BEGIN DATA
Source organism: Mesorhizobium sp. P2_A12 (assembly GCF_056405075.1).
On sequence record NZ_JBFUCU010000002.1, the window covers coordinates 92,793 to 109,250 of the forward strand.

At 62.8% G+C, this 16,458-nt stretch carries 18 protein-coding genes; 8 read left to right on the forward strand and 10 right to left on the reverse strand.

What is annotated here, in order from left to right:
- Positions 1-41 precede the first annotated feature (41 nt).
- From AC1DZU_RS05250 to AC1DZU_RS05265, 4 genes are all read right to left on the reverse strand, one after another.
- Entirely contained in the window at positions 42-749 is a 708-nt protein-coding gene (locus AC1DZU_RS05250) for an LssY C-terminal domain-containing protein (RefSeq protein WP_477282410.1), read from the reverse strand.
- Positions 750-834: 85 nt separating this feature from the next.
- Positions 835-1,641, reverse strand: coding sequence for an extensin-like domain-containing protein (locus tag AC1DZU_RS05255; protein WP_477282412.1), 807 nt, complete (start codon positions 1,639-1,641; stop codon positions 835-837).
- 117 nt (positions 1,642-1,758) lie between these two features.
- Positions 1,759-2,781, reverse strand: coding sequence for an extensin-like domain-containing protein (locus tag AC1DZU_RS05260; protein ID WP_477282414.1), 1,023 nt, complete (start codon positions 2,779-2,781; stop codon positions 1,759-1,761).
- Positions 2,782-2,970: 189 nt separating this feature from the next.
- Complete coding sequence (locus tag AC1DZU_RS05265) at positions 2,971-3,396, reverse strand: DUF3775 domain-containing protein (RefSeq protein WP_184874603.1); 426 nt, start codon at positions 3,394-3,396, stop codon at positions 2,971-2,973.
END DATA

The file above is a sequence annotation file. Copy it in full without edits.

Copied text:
Source organism: Mesorhizobium sp. P2_A12 (assembly GCF_056405075.1).
On sequence record NZ_JBFUCU010000002.1, the window covers coordinates 92,793 to 109,250 of the forward strand.

At 62.8% G+C, this 16,458-nt stretch carries 18 protein-coding genes; 8 read left to right on the forward strand and 10 right to left on the reverse strand.

What is annotated here, in order from left to right:
- Positions 1-41 precede the first annotated feature (41 nt).
- From AC1DZU_RS05250 to AC1DZU_RS05265, 4 genes are all read right to left on the reverse strand, one after another.
- Entirely contained in the window at positions 42-749 is a 708-nt protein-coding gene (locus AC1DZU_RS05250) for an LssY C-terminal domain-containing protein (RefSeq protein WP_477282410.1), read from the reverse strand.
- Positions 750-834: 85 nt separating this feature from the next.
- Positions 835-1,641, reverse strand: coding sequence for an extensin-like domain-containing protein (locus tag AC1DZU_RS05255; protein WP_477282412.1), 807 nt, complete (start codon positions 1,639-1,641; stop codon positions 835-837).
- 117 nt (positions 1,642-1,758) lie between these two features.
- Positions 1,759-2,781, reverse strand: coding sequence for an extensin-like domain-containing protein (locus tag AC1DZU_RS05260; protein ID WP_477282414.1), 1,023 nt, complete (start codon positions 2,779-2,781; stop codon positions 1,759-1,761).
- Positions 2,782-2,970: 189 nt separating this feature from the next.
- Complete coding sequence (locus tag AC1DZU_RS05265) at positions 2,971-3,396, reverse strand: DUF3775 domain-containing protein (RefSeq protein WP_184874603.1); 426 nt, start codon at positions 3,394-3,396, stop codon at positions 2,971-2,973.